They also performed single-nucleus RNA sequencing (snRNA-seq) of 118 PFC samples to study cell-type-specific patterns and evaluated blood-based proteins in more than 50,000 UK Biobank participants to isolate key biomarkers associated with stress-related disorders. Finally, the overlap of these key brain-based disease process genes was compared with genome-wide association studies (GWAS)-based risk genes to identify PTSD and MDD risk.

PTSD and MDD individuals both shared altered gene expression and exons in the mPFC but differed in the localization of epigenetic changes. Further analysis revealed that history of childhood trauma and suicide were strong drivers of molecular variations in both disorders. The authors noted that MDD disease signals were more strongly associated with male-specific results, suggesting that sex differences may underlie disease risk.

Top disease-associated genes and pathways across regions, omics, and/or traits implicated biological processes in both neuronal and non-neuronal cells. These included molecular regulators and transcription factors, along with pathways involved in immune function, metabolism, mitochondria function, and stress hormone signaling.

“Understanding why some people develop PTSD and depression and others don’t is a major challenge,” said investigator Charles B. Nemeroff, MD, PhD, chair of the Department of Psychiatry and Behavioral Sciences at Dell Medical School of UT Austin.

“We found that the brains of people with these disorders have molecular differences, especially in the prefrontal cortex. These changes seem to affect things like our immune system, how our nerves work, and even how our stress hormones behave.”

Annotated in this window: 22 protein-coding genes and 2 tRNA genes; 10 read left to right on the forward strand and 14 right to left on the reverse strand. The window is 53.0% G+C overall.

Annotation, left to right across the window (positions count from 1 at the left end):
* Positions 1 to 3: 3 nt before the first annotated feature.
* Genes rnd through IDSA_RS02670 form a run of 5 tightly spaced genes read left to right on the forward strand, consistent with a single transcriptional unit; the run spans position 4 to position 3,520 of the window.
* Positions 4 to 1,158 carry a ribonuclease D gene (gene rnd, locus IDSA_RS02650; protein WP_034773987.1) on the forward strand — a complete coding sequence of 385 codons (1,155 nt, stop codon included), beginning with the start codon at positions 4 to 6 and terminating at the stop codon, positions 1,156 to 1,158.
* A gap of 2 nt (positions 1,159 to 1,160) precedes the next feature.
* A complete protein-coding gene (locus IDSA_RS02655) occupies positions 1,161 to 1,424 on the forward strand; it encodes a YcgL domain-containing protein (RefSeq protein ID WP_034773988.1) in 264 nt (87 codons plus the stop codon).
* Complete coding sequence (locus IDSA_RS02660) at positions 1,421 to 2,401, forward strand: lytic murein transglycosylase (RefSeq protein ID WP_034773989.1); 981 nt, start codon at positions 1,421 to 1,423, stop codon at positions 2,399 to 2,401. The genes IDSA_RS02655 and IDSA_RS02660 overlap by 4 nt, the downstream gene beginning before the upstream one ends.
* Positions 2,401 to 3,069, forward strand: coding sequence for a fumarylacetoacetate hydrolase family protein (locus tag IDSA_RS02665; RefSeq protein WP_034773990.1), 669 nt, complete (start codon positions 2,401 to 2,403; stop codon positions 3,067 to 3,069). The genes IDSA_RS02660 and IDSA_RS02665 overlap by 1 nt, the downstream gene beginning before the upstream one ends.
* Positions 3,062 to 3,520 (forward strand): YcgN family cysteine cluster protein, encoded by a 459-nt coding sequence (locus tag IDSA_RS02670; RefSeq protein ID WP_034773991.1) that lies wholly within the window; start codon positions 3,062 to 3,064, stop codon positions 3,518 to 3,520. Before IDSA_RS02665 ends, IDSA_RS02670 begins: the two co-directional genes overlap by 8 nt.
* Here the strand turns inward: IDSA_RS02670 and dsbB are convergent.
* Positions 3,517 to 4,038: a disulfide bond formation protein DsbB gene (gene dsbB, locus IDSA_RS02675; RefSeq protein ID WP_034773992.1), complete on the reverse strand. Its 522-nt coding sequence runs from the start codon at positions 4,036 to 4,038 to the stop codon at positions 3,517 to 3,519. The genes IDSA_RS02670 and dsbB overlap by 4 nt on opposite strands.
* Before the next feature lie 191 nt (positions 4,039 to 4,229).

The genetic components of the work built on a study published last month by researchers, including Ressler and Daskalakis in Nature Genetics, in which they identified 95 locations, or loci in the genome (including 80 new) associated with PTSD. Their multi-omic analyses found 43 potential causal genes for the disorder.

The researchers now could reveal only limited overlap between the top genes and those implicated in GWAS studies, underscoring the gap in current understanding between disease risk and underlying disease processes. In contrast, they discovered greater correlations between brain multi-omics and blood markers.

“Our findings support the development of brain-informed blood biomarkers for real-time profiling,” said Daskalakis.

Ressler added, “These biomarkers could help overcome current challenges in obtaining brain biopsies for advancing new treatments.”

Limitations of the study include the inherent biases in postmortem brain research, including population selection, clinical assessment, co-occurring disorders, and end-of-life state. The authors also caution that they did not fully characterize all cell subtypes and cell states, and that future studies are required to understand contrasting molecular signals across omics or brain regions.

The team plans on using this database as groundwork for future analysis of how genetic factors interact with environmental variables to create downstream disease effects.